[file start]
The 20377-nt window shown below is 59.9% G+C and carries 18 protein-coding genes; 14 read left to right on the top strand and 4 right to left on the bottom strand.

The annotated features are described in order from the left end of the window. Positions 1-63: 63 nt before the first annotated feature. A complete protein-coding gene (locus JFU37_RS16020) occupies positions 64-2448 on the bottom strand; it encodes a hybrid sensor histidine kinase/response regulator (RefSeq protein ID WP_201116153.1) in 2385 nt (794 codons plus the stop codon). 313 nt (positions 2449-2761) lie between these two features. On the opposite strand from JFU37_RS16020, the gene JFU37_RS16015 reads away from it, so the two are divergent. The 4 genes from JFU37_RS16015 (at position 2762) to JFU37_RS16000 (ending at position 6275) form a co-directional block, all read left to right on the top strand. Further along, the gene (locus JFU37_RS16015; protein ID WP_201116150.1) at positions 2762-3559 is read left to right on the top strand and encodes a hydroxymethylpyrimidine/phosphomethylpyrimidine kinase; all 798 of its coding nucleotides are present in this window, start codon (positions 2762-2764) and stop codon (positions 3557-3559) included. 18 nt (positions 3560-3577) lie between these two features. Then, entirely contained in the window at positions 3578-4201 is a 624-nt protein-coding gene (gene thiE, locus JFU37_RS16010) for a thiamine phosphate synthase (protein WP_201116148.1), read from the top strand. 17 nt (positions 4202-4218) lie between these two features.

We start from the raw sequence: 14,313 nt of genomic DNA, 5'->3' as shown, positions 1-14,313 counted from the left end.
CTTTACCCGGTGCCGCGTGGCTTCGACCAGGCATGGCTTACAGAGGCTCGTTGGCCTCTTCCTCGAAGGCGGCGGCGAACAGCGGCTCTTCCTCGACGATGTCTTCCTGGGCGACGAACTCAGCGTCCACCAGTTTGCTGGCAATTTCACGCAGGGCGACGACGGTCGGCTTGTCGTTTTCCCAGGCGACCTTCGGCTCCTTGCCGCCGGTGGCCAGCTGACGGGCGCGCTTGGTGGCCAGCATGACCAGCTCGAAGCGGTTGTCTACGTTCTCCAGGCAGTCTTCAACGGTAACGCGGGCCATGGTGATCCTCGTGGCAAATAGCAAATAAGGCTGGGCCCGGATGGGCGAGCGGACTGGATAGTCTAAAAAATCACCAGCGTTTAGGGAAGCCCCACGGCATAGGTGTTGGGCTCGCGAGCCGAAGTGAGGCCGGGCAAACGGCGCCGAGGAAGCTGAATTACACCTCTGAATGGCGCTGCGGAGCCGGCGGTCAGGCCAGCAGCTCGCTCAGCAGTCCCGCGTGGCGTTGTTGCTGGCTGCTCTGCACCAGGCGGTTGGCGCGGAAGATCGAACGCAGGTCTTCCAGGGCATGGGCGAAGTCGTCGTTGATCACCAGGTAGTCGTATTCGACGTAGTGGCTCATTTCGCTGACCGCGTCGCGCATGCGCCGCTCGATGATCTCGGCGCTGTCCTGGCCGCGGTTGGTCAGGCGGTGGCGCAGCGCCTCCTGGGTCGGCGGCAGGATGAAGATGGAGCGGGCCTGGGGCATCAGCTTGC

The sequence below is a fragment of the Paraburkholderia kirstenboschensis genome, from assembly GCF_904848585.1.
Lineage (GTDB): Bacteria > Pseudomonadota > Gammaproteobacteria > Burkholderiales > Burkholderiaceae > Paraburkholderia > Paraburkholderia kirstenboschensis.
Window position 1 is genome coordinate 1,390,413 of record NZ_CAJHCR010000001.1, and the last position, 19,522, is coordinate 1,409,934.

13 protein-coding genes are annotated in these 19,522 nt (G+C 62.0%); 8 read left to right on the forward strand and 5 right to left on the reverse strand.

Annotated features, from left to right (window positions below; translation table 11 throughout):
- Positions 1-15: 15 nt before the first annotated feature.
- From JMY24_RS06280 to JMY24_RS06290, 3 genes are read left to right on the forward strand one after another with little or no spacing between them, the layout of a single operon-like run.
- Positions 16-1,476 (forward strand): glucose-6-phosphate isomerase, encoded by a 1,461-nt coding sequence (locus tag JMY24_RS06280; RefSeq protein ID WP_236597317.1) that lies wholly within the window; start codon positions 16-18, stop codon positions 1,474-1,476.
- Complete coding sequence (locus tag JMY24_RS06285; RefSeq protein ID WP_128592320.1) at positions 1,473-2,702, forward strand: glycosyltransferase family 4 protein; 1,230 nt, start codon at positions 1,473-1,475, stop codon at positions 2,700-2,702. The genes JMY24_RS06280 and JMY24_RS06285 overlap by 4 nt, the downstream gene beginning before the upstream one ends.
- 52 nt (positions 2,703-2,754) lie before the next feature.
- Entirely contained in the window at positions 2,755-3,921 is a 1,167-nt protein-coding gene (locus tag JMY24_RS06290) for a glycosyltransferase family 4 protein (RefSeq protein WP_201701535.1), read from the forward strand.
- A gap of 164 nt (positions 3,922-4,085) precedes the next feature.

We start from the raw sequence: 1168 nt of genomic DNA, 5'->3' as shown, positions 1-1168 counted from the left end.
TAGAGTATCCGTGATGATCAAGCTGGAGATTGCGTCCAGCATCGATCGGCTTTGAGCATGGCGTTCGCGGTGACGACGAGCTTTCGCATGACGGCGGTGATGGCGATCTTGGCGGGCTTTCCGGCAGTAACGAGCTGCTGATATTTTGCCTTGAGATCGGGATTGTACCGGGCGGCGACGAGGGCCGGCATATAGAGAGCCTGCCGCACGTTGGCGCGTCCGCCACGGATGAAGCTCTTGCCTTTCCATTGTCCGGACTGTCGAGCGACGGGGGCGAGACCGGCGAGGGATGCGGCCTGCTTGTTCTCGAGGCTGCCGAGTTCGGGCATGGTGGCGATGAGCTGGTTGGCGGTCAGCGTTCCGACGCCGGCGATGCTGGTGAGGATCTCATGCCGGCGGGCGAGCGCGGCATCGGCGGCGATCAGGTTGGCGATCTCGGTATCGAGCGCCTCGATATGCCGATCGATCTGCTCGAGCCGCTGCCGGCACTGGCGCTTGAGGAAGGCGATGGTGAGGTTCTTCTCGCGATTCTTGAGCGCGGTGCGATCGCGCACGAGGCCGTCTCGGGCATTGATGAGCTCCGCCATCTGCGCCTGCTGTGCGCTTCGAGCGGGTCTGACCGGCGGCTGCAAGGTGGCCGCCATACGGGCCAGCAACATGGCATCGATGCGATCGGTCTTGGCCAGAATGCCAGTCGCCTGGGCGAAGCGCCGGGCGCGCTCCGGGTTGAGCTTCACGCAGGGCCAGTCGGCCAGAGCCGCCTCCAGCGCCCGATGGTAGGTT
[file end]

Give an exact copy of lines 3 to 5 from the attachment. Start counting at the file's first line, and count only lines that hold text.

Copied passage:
We start from the raw sequence: 14,313 nt of genomic DNA, 5'->3' as shown, positions 1-14,313 counted from the left end.
CTTTACCCGGTGCCGCGTGGCTTCGACCAGGCATGGCTTACAGAGGCTCGTTGGCCTCTTCCTCGAAGGCGGCGGCGAACAGCGGCTCTTCCTCGACGATGTCTTCCTGGGCGACGAACTCAGCGTCCACCAGTTTGCTGGCAATTTCACGCAGGGCGACGACGGTCGGCTTGTCGTTTTCCCAGGCGACCTTCGGCTCCTTGCCGCCGGTGGCCAGCTGACGGGCGCGCTTGGTGGCCAGCATGACCAGCTCGAAGCGGTTGTCTACGTTCTCCAGGCAGTCTTCAACGGTAACGCGGGCCATGGTGATCCTCGTGGCAAATAGCAAATAAGGCTGGGCCCGGATGGGCGAGCGGACTGGATAGTCTAAAAAATCACCAGCGTTTAGGGAAGCCCCACGGCATAGGTGTTGGGCTCGCGAGCCGAAGTGAGGCCGGGCAAACGGCGCCGAGGAAGCTGAATTACACCTCTGAATGGCGCTGCGGAGCCGGCGGTCAGGCCAGCAGCTCGCTCAGCAGTCCCGCGTGGCGTTGTTGCTGGCTGCTCTGCACCAGGCGGTTGGCGCGGAAGATCGAACGCAGGTCTTCCAGGGCATGGGCGAAGTCGTCGTTGATCACCAGGTAGTCGTATTCGACGTAGTGGCTCATTTCGCTGACCGCGTCGCGCATGCGCCGCTCGATGATCTCGGCGCTGTCCTGGCCGCGGTTGGTCAGGCGGTGGCGCAGCGCCTCCTGGGTCGGCGGCAGGATGAAGATGGAGCGGGCCTGGGGCATCAGCTTGC

The sequence below is a fragment of the Paraburkholderia kirstenboschensis genome, from assembly GCF_904848585.1.